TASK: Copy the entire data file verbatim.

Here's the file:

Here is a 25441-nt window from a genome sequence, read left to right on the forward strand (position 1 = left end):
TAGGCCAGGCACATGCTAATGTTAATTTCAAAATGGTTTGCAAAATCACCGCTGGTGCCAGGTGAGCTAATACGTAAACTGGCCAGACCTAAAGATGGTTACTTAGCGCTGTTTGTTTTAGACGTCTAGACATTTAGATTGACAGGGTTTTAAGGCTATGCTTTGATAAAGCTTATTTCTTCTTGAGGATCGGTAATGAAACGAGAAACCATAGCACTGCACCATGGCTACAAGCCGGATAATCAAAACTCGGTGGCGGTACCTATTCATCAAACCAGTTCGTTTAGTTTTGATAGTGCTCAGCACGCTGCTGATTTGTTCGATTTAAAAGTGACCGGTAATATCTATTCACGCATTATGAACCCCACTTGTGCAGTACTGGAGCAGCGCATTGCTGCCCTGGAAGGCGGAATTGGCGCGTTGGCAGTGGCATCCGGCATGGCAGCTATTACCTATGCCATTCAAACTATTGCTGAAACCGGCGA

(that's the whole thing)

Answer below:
Here is a 25441-nt window from a genome sequence, read left to right on the forward strand (position 1 = left end):
TAGGCCAGGCACATGCTAATGTTAATTTCAAAATGGTTTGCAAAATCACCGCTGGTGCCAGGTGAGCTAATACGTAAACTGGCCAGACCTAAAGATGGTTACTTAGCGCTGTTTGTTTTAGACGTCTAGACATTTAGATTGACAGGGTTTTAAGGCTATGCTTTGATAAAGCTTATTTCTTCTTGAGGATCGGTAATGAAACGAGAAACCATAGCACTGCACCATGGCTACAAGCCGGATAATCAAAACTCGGTGGCGGTACCTATTCATCAAACCAGTTCGTTTAGTTTTGATAGTGCTCAGCACGCTGCTGATTTGTTCGATTTAAAAGTGACCGGTAATATCTATTCACGCATTATGAACCCCACTTGTGCAGTACTGGAGCAGCGCATTGCTGCCCTGGAAGGCGGAATTGGCGCGTTGGCAGTGGCATCCGGCATGGCAGCTATTACCTATGCCATTCAAACTATTGCTGAAACCGGCGA